I Shredded So Hard I Ripped Through The Fabric Of Spacetime
It was a pow day that began like any other — with me and my buddy Trav hammering tallboys of session IPA on the gondie and crushing our empties on the backs of each other’s helmets. The mountains were looking tight as fuck and the sky was like a giant upside-down half-pipe, and suddenly I remembered I was just one guy, hanging out on a phat spinning rock. I wondered if anyone else ever had these thoughts, or if it was just me.
As Trav and I strapped in at the peak, the sun emerged from behind the top of the eastern range and my morning’s microdose of shrooms kicked in. After I’d taken a moment to honor the psilocybin gods and Trav switched on his backpack speaker to hit shuffle on Ye, we were off.
I’d waxed my rig the night prior in preparation for the day’s mint condies, so my girl was on some rude shit, slicing through three-foot gnar like a machete through margarine. The lines I was carving were deep enough to house allied soldiers, lowkey. But after a few turns, the sound of Ye’s clean flow disappeared — I could only hear my heart beating against my chest and the sweet music of my edges disemboweling cherry pow. Maybe it was the shrooms, but suddenly I felt like I was levitating, slicing not through gnar but through something… deeper. I closed my eyes, and when I reopened them everything was dark, which was lowkey hella trippy. Points of light converged around me and I suddenly found myself hurtling towards pavement. I instinctively frontside one-eightied and stomped the landing, skidding to a stop in the archway of some kind of grand-ass hotel.
I’d ridden every inch of the mountain but had never come across this place before. I could only assume I shredded my rig so hard I’d sliced through the fabric of spacetime, hurtled through the fourth dimension, and popped out in a parallel universe.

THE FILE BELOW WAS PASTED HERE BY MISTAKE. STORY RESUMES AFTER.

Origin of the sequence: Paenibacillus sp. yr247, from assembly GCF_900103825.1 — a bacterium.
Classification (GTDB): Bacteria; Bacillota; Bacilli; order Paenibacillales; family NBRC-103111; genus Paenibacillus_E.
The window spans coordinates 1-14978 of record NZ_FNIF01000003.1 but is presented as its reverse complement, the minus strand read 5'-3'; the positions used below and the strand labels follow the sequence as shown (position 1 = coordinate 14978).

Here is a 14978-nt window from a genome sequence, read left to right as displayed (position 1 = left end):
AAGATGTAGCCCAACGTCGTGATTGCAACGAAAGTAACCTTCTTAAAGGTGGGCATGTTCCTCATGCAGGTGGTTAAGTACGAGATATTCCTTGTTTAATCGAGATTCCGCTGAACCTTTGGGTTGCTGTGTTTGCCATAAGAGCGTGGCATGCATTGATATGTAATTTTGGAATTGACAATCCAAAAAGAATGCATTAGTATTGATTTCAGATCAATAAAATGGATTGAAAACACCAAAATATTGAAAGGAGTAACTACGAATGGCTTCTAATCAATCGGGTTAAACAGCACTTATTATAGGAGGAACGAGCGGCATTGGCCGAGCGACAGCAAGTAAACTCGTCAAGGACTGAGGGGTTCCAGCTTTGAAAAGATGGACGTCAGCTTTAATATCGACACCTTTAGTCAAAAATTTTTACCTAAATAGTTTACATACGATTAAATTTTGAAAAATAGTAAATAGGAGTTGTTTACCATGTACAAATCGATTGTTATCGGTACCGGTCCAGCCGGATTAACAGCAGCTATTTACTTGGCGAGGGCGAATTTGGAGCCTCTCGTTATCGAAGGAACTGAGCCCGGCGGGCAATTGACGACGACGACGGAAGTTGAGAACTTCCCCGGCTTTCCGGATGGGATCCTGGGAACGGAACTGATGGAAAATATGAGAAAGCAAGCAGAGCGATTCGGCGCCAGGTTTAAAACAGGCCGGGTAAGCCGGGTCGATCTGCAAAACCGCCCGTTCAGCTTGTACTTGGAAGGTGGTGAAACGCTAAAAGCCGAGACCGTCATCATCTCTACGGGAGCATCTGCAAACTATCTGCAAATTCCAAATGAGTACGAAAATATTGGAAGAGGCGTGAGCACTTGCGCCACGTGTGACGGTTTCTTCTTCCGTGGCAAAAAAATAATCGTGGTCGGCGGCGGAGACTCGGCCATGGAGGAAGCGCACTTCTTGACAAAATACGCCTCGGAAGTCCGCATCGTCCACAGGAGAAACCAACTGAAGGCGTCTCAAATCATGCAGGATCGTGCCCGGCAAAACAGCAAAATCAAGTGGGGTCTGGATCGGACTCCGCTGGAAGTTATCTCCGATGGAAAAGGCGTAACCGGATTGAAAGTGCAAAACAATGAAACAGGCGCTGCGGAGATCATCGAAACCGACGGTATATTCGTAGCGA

“Shiiii,” I said, with a nod of respect to astrophysics.
My phone buzzed in my pocket — it was a text from Trav.
“yo dawg where u at”
“yoooo dude crazy shit,” I typed back. “i think i ripped it so hard out there i opened up some kind of interdimensional portal?” When I hit send, though, my phone shone a trippy shade of radioactive and powered down. The mondo space waves were too powerful for iMessage, I guess, so I had to leave him on read.
That’s when I noticed a young homie leaning against the wall of the hotel, reading a book.
“Yo,” I said, picking up my board.
Homie frowned and closed his book. “You should leave,” he said.
“Relax, bro,” I said. “I’m just tryna sus the vibe.”
The dude stared at me. The expression on his face made me feel lowkey not sick.
“What’s up, bro?” I said. “Not gonna lie, you’re lookin’ kinda sus. You good?”
“I am,” he replied. “Everything will soon be as it should.”
Suddenly, the guy shot up and looked at something behind me. I spun around, and that’s when I saw him: that long-haired dude from the Beatles, the one that wears those Harry Potter specs. I couldn’t remember his name, but at least now I knew exactly where I was — sometime in the seventies, or maybe the eighties, which was pretty tight. Real experimental time for snowboarding.